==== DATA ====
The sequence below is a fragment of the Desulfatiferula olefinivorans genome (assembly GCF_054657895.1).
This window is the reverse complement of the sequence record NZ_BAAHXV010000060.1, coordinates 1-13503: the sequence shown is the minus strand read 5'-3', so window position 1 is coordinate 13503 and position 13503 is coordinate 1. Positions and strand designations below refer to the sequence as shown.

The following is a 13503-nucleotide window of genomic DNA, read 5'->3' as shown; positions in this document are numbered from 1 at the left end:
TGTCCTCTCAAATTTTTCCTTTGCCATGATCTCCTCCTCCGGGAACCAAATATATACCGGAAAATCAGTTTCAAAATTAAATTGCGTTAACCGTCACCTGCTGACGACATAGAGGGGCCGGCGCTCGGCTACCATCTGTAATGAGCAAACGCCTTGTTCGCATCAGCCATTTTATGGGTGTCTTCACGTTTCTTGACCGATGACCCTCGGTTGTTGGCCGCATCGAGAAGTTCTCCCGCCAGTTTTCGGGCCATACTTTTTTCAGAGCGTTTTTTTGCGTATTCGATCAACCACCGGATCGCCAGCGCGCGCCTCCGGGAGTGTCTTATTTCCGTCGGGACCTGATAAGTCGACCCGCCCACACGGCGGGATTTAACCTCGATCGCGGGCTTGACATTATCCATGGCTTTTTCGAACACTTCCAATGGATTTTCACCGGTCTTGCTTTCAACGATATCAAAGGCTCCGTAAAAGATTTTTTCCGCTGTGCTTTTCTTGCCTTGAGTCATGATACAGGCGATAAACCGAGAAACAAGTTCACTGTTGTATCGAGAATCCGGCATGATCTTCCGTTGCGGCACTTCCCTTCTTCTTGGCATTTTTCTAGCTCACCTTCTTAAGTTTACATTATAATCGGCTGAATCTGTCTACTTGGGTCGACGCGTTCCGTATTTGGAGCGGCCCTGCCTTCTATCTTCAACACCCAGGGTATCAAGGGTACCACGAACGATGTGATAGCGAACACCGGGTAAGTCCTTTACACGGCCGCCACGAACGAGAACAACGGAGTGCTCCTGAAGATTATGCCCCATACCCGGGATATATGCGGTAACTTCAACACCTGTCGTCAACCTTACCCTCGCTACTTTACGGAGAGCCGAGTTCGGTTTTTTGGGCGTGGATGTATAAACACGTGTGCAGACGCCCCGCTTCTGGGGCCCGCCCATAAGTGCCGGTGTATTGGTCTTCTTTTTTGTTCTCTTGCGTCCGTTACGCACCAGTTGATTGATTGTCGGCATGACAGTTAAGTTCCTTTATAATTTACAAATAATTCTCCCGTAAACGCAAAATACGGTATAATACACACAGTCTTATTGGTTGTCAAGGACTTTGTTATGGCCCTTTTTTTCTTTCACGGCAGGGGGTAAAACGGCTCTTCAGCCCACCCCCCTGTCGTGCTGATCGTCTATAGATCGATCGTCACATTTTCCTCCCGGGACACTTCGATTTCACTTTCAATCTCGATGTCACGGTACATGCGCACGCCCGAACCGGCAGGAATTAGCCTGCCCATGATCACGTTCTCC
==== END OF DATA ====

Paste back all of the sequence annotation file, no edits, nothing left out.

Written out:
The sequence below is a fragment of the Desulfatiferula olefinivorans genome (assembly GCF_054657895.1).
This window is the reverse complement of the sequence record NZ_BAAHXV010000060.1, coordinates 1-13503: the sequence shown is the minus strand read 5'-3', so window position 1 is coordinate 13503 and position 13503 is coordinate 1. Positions and strand designations below refer to the sequence as shown.

The following is a 13503-nucleotide window of genomic DNA, read 5'->3' as shown; positions in this document are numbered from 1 at the left end:
TGTCCTCTCAAATTTTTCCTTTGCCATGATCTCCTCCTCCGGGAACCAAATATATACCGGAAAATCAGTTTCAAAATTAAATTGCGTTAACCGTCACCTGCTGACGACATAGAGGGGCCGGCGCTCGGCTACCATCTGTAATGAGCAAACGCCTTGTTCGCATCAGCCATTTTATGGGTGTCTTCACGTTTCTTGACCGATGACCCTCGGTTGTTGGCCGCATCGAGAAGTTCTCCCGCCAGTTTTCGGGCCATACTTTTTTCAGAGCGTTTTTTTGCGTATTCGATCAACCACCGGATCGCCAGCGCGCGCCTCCGGGAGTGTCTTATTTCCGTCGGGACCTGATAAGTCGACCCGCCCACACGGCGGGATTTAACCTCGATCGCGGGCTTGACATTATCCATGGCTTTTTCGAACACTTCCAATGGATTTTCACCGGTCTTGCTTTCAACGATATCAAAGGCTCCGTAAAAGATTTTTTCCGCTGTGCTTTTCTTGCCTTGAGTCATGATACAGGCGATAAACCGAGAAACAAGTTCACTGTTGTATCGAGAATCCGGCATGATCTTCCGTTGCGGCACTTCCCTTCTTCTTGGCATTTTTCTAGCTCACCTTCTTAAGTTTACATTATAATCGGCTGAATCTGTCTACTTGGGTCGACGCGTTCCGTATTTGGAGCGGCCCTGCCTTCTATCTTCAACACCCAGGGTATCAAGGGTACCACGAACGATGTGATAGCGAACACCGGGTAAGTCCTTTACACGGCCGCCACGAACGAGAACAACGGAGTGCTCCTGAAGATTATGCCCCATACCCGGGATATATGCGGTAACTTCAACACCTGTCGTCAACCTTACCCTCGCTACTTTACGGAGAGCCGAGTTCGGTTTTTTGGGCGTGGATGTATAAACACGTGTGCAGACGCCCCGCTTCTGGGGCCCGCCCATAAGTGCCGGTGTATTGGTCTTCTTTTTTGTTCTCTTGCGTCCGTTACGCACCAGTTGATTGATTGTCGGCATGACAGTTAAGTTCCTTTATAATTTACAAATAATTCTCCCGTAAACGCAAAATACGGTATAATACACACAGTCTTATTGGTTGTCAAGGACTTTGTTATGGCCCTTTTTTTCTTTCACGGCAGGGGGTAAAACGGCTCTTCAGCCCACCCCCCTGTCGTGCTGATCGTCTATAGATCGATCGTCACATTTTCCTCCCGGGACACTTCGATTTCACTTTCAATCTCGATGTCACGGTACATGCGCACGCCCGAACCGGCAGGAATTAGCCTGCCCATGATCACGTTCTCC